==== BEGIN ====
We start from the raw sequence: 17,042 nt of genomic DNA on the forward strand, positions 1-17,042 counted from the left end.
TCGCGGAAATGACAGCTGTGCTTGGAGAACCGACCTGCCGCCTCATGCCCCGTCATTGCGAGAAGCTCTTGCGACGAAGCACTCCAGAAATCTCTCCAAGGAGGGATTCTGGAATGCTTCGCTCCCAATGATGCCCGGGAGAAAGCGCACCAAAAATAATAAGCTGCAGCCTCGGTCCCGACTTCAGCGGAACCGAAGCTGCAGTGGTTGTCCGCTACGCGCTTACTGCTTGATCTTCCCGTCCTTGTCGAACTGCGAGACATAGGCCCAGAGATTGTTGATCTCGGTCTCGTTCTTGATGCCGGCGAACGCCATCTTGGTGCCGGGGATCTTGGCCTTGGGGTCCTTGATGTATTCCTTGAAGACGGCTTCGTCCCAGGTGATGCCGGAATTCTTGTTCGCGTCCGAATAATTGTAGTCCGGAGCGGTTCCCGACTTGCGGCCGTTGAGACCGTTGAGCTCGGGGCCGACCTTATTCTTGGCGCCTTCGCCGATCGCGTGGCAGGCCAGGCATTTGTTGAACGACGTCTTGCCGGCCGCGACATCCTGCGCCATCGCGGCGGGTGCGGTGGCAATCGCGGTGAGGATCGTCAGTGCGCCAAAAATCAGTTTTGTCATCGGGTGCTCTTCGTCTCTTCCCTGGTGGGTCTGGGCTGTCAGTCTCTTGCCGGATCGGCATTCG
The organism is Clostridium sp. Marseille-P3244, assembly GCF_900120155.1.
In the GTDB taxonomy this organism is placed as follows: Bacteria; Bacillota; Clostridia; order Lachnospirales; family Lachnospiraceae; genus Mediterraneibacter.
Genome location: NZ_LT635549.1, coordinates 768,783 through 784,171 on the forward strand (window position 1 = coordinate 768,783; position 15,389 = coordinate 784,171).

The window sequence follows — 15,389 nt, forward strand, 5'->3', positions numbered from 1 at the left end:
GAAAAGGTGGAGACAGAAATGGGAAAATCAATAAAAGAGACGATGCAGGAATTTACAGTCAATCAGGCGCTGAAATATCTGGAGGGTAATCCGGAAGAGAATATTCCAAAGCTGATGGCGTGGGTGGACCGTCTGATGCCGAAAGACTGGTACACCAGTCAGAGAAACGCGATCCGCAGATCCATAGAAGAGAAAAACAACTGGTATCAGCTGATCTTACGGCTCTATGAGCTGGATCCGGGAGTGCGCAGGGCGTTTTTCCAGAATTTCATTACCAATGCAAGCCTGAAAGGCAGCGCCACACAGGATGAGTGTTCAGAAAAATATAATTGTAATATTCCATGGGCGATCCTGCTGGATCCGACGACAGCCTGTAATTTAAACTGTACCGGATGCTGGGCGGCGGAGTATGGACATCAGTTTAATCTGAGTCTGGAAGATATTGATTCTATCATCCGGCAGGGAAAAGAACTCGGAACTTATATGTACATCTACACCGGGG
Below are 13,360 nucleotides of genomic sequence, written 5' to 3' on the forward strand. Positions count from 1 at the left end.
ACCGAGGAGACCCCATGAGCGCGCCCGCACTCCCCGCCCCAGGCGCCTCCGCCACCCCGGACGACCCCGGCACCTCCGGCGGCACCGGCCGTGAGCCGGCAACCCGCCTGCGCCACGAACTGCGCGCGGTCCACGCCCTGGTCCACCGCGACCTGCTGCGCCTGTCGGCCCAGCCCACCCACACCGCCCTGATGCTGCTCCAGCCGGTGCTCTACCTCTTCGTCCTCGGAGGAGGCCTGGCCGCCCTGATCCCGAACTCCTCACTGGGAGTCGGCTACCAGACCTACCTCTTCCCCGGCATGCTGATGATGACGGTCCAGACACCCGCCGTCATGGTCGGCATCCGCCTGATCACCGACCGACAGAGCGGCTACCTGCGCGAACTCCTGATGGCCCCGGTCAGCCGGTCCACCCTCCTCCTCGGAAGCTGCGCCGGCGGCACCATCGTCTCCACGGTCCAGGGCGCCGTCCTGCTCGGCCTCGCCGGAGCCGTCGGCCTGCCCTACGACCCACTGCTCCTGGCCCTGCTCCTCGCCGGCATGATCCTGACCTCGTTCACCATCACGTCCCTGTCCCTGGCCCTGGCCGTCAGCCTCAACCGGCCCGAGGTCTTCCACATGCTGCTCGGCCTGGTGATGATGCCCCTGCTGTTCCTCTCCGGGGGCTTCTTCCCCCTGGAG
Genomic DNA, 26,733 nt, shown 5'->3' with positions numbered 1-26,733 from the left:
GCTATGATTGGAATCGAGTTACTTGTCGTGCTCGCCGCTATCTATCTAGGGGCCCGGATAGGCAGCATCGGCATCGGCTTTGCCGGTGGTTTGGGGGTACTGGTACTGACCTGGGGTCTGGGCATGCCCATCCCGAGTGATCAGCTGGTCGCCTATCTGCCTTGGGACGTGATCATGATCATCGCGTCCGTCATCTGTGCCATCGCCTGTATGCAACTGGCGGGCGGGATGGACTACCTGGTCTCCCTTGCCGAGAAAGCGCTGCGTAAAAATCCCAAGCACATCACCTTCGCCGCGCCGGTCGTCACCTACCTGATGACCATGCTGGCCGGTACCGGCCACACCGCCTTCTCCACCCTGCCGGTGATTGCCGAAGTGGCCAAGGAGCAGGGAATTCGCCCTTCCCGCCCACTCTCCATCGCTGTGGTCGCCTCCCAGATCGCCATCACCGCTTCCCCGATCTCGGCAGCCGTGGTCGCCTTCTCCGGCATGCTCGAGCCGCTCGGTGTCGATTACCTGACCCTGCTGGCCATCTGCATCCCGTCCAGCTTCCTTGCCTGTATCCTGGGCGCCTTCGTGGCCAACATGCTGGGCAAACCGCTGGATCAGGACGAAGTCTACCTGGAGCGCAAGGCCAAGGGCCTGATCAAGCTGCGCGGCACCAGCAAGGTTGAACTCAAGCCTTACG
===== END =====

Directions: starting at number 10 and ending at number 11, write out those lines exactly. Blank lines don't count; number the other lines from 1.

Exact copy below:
Genomic DNA, 26,733 nt, shown 5'->3' with positions numbered 1-26,733 from the left:
GCTATGATTGGAATCGAGTTACTTGTCGTGCTCGCCGCTATCTATCTAGGGGCCCGGATAGGCAGCATCGGCATCGGCTTTGCCGGTGGTTTGGGGGTACTGGTACTGACCTGGGGTCTGGGCATGCCCATCCCGAGTGATCAGCTGGTCGCCTATCTGCCTTGGGACGTGATCATGATCATCGCGTCCGTCATCTGTGCCATCGCCTGTATGCAACTGGCGGGCGGGATGGACTACCTGGTCTCCCTTGCCGAGAAAGCGCTGCGTAAAAATCCCAAGCACATCACCTTCGCCGCGCCGGTCGTCACCTACCTGATGACCATGCTGGCCGGTACCGGCCACACCGCCTTCTCCACCCTGCCGGTGATTGCCGAAGTGGCCAAGGAGCAGGGAATTCGCCCTTCCCGCCCACTCTCCATCGCTGTGGTCGCCTCCCAGATCGCCATCACCGCTTCCCCGATCTCGGCAGCCGTGGTCGCCTTCTCCGGCATGCTCGAGCCGCTCGGTGTCGATTACCTGACCCTGCTGGCCATCTGCATCCCGTCCAGCTTCCTTGCCTGTATCCTGGGCGCCTTCGTGGCCAACATGCTGGGCAAACCGCTGGATCAGGACGAAGTCTACCTGGAGCGCAAGGCCAAGGGCCTGATCAAGCTGCGCGGCACCAGCAAGGTTGAACTCAAGCCTTACG